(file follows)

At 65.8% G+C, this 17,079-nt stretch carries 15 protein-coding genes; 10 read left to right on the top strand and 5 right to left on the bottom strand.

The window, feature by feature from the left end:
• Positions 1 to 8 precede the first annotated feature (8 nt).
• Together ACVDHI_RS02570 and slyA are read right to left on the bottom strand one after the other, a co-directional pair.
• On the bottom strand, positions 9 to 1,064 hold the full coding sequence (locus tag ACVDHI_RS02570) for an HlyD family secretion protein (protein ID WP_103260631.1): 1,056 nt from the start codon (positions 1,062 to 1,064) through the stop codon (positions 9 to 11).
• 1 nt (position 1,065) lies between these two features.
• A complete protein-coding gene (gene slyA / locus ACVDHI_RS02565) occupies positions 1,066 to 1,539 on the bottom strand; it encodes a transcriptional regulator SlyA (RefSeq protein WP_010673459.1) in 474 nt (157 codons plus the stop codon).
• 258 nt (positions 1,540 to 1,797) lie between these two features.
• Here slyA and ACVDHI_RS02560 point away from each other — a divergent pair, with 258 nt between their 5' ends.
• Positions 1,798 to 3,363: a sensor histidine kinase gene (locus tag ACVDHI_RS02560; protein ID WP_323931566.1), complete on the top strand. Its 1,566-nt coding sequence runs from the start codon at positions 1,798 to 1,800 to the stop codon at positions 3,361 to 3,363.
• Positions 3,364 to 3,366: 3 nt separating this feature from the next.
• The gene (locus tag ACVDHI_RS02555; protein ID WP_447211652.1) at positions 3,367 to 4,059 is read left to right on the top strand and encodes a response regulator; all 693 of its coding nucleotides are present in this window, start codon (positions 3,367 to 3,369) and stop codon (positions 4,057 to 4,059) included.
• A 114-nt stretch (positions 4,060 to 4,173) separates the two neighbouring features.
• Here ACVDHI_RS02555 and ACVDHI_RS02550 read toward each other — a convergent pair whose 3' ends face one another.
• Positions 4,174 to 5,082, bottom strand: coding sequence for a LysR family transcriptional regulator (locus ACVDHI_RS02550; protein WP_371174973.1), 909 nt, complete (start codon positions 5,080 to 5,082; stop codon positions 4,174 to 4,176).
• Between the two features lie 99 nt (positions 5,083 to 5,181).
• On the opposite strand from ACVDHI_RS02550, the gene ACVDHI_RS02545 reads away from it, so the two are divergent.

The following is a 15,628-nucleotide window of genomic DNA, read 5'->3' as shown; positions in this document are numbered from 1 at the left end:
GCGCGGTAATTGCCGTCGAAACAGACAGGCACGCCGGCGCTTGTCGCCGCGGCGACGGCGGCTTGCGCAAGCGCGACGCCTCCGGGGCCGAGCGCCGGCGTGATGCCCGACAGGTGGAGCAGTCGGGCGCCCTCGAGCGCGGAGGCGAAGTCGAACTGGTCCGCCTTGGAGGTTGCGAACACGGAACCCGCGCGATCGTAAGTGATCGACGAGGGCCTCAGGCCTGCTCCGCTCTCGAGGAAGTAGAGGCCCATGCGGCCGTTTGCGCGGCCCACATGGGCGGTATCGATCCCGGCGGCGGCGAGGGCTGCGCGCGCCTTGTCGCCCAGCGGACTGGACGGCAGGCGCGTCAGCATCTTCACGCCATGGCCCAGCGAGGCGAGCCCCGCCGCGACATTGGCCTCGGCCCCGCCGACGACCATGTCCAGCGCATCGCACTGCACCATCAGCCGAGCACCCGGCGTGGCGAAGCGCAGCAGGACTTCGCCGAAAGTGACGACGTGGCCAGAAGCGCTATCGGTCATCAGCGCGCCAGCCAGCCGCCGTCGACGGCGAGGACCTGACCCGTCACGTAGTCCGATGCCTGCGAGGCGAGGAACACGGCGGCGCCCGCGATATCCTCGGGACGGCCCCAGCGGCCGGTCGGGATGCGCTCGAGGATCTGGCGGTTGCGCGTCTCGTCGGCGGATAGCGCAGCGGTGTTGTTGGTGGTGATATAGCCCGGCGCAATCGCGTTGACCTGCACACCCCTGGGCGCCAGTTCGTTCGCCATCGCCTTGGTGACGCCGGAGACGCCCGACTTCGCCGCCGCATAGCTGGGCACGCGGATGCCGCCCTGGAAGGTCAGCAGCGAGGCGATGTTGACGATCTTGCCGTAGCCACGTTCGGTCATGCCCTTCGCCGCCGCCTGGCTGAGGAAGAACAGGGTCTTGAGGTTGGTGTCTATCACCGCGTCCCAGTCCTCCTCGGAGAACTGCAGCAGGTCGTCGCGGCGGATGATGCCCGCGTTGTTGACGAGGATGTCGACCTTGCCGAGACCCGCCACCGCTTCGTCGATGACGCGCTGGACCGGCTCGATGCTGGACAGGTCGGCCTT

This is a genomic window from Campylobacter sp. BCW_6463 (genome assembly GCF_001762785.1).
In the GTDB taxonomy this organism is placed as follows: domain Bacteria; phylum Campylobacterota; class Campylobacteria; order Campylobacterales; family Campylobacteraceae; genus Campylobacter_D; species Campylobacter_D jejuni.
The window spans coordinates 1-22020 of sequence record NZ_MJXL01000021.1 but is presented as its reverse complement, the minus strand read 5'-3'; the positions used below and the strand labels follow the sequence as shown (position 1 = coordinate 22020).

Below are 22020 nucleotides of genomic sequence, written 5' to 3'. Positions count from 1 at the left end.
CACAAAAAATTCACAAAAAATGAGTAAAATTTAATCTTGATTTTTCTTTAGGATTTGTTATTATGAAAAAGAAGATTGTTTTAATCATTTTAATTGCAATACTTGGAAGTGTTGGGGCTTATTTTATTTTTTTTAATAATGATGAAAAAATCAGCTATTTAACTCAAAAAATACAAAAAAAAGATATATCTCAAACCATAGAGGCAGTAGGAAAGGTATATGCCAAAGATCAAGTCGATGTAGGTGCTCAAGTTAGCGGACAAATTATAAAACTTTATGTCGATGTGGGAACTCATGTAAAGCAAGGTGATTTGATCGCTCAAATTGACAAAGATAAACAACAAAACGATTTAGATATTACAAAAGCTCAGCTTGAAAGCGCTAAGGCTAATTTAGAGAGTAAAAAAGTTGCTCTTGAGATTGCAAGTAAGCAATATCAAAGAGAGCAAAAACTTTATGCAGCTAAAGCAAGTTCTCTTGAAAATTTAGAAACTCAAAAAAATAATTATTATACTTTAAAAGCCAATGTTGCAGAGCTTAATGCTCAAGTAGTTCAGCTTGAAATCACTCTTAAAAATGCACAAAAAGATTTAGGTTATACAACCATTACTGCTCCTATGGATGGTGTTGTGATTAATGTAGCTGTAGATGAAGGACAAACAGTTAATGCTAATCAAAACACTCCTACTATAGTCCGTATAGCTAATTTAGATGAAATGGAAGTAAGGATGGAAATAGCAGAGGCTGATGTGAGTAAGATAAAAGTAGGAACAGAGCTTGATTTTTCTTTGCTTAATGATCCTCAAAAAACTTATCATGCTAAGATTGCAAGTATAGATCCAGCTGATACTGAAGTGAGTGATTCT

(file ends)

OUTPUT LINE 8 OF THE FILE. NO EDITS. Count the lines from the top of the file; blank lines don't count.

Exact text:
• 258 nt (positions 1,540 to 1,797) lie between these two features.